This week for The Bridge, I talked with Richelle about planning for the symposium at the SciArt Center in February. Our goal is to get about 10-15 illustrations done to match with short texts about my neuroscience research. In addition, Richelle has incorporated my neurons into some of her larger drawings that she might bring, and I have a few photos of neurons I would like to bring. Richelle recommended that I try to print some of my best neurons on aluminum sheets to bring out the colors. At the moment, I’m looking for a printer in Chicago who can do something like that, because I think the idea is super cool.
My next text that Richelle is planning to work with is about patching neurons. In my paragraph, I explain the technique of patching, and liken it to sticking a straw into a tennis ball. (Basically, when you patch a cell, you stick a tiny glass tube into a neuron.) In order to provide Richelle with all the imagery she’ll need to illustrate the concept, I’ll be sending her more photos from the lab. Yesterday, I emailed two photos to Richelle. The first photo shows a class tube (pipette) extending from the cell body of a Purkinje neuron, which is the patched cell.
This image is from a light microscope that projects to a camera. In the middle, you can see two round shapes, which are the cell bodies of two different Purkinje neurons. The cell body in the middle has a glass tube (pipette) pushing into its center in order to patch the cell. When the cell is patched, the fluid inside the glass tube can flow freely into the fluid that’s inside the cell body. Making this type of link between the tube and the cell allows me to fill cells with dye for imaging experiments.
The second photo is a larger view of the microscope I use to patch neurons.
In this image, you can see the microscope in the middle, surrounded by a blue Faraday Cage. The Faraday Cage helps reduce noise from air vibrations and movements in our recordings. The microscope floats on a table that is similar to an air hockey table to further reduce vibrations. On the right, there’s a computer I use to monitor the cell’s electrical activity once it’s patched.
Patching cells is an exquisitely delicate technique, so we have to be very careful not to let the microscope move. If you so much as flick the microscope lightly with your finger, the patch between the pipette and the Purkinje neuron’s membrane will immediately break, and you’ll have to start over with a new neuron. In order to reduce air vibrations, the microscope is surrounded by a blue box called a Faraday Cage. To reduce the effects of experiment-ruining building vibrations, we place our microscopes on what is sort of like an air hockey table. As long as nothing moves, we are able to keep a 2-µm pipette precisely centered over the 15-µm cell body.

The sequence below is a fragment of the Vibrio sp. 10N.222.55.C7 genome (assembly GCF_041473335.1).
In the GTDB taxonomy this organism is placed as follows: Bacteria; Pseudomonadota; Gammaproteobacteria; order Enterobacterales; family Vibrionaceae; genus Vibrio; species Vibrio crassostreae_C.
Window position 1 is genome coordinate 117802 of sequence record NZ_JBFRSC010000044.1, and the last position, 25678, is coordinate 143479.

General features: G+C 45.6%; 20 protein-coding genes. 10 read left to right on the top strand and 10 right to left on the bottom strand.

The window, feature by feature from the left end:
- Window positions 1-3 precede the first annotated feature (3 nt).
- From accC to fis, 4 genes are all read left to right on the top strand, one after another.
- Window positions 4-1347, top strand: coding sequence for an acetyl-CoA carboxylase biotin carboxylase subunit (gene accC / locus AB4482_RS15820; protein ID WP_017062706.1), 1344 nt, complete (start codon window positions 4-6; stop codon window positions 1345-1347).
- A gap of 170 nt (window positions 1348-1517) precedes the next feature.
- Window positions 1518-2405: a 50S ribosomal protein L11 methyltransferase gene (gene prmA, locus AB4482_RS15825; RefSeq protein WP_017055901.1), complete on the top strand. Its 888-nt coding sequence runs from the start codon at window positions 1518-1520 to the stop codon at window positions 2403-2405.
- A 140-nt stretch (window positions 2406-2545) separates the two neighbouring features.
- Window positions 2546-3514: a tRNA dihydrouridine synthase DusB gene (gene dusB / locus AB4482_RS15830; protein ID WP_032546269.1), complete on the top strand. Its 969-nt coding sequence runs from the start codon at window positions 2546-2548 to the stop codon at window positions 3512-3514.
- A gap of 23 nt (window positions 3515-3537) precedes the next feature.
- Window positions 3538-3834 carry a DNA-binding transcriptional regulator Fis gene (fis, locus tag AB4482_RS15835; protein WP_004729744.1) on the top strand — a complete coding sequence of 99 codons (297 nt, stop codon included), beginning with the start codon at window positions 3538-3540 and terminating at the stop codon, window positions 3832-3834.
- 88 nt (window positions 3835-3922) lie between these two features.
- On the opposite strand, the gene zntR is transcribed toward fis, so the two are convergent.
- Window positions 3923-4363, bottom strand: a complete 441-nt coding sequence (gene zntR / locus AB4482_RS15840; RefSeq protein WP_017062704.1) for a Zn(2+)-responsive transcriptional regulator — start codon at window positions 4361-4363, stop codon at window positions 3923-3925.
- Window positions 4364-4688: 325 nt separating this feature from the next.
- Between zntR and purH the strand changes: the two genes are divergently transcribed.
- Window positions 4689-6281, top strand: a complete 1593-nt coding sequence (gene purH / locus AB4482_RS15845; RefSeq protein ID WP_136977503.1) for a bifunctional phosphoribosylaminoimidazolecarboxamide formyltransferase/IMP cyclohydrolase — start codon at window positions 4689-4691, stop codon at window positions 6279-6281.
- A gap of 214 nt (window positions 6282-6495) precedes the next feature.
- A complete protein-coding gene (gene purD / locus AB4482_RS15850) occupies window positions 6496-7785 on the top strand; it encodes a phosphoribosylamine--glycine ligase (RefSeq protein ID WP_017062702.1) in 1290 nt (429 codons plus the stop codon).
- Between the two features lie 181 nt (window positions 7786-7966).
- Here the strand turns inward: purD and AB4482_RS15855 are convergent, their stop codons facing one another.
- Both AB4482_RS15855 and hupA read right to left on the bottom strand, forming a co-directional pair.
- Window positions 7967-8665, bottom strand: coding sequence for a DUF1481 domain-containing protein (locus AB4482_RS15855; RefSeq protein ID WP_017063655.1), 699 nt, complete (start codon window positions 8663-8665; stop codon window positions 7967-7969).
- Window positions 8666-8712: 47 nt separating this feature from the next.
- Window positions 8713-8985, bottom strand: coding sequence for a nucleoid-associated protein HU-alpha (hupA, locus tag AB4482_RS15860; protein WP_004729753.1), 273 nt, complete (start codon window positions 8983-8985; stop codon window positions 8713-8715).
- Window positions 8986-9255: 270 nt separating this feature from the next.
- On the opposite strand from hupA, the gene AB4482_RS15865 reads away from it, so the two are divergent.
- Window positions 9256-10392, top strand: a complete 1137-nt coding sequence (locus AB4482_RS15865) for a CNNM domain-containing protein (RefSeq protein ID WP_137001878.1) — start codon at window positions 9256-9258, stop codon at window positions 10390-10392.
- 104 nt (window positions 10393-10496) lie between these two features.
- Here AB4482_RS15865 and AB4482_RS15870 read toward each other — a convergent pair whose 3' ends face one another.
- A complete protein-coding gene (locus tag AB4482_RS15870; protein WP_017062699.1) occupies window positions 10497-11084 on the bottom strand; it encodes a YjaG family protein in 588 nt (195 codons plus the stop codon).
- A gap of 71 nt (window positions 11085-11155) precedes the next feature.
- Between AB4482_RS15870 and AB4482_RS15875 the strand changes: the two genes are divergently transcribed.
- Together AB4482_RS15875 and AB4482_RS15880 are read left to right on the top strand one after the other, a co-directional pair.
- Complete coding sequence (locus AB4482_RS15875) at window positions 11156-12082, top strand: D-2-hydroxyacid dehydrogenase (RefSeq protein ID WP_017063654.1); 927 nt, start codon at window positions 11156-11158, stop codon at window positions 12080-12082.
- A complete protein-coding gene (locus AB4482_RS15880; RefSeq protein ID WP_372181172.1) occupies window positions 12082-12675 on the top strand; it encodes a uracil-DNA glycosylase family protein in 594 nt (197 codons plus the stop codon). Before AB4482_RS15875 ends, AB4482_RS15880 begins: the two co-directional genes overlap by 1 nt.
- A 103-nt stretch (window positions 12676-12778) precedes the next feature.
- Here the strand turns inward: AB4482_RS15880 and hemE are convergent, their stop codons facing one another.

In other news, I am considering making a series of food sculptures shaped like Purkinje cells. I’ve been compiling a list of food items that would make good cell bodies, dendritic spines, dendrites, etc. This project is still in the brainstorming stage, but I am hoping to build a few of these soon and photograph them. Wouldn’t it be cool to see a Reese’s peanut butter cup as a cell body with Pull ‘n’ Peel licorice as dendrites and Mini M&M dendritic spines?
Check back next week for a new update on my collaboration with Richelle!
Question + Artwork Below…
From Dana: What does it mean to “patch” a cell? Patching a cell is the microscopic equivalent of sticking a straw into the side of a tennis ball, only much more delicate. Once your straw is attached to the tennis ball, you’re free to look through it and see what’s going on inside the tennis ball. In the microscopic world, the straw is a tiny glass tube called a pipette, and the tennis ball is the cell body of a neuron. Researchers use microscopes and micromanipulators to place a pipette delicately so that it gently presses into the cell body of a neuron that is about 20 µm wide. Once the pipette is pressing on the cell, a researcher can apply tiny amounts of negative pressure to suck the cell membrane up against the opening of the pipette. With just the right amount of negative pressure (basically sucking on a straw gently), a researcher can open the portion of the membrane that’s inside the glass pipette opening while leaving the rest of the neuron intact. Once the membrane is open to the pipette, the neuron is considered “patched”.
The reason scientists patch cells, or use the patch clamp technique, is to listen in on a neuron’s activity. Using patch clamp methods to record a neuron’s electrical activity is like eavesdropping on a conversation happening next to you at lunch. Through a glass pipette, researchers can monitor how a neuron communicates with the cells around it. Neurons communicate using electrical signals as their language, and they respond to electrical signals from nearby neurons and cells. We can monitor these conversations to learn about the physiology of different types of cells.
In my research, I patch neurons called Purkinje cells in brain slices from the cerebellum of autistic mice. My goal is to look for differences in the electrical activity of Purkinje cells and their surrounding cells between the autistic and non-autistic mice. By finding differences in electrical conversations in the brain slices from autistic mice, I hope to determine what is different in the autistic brain.
My artwork in response:
Drawing for “What does it mean to ‘patch’ a cell?” – artwork is in progress.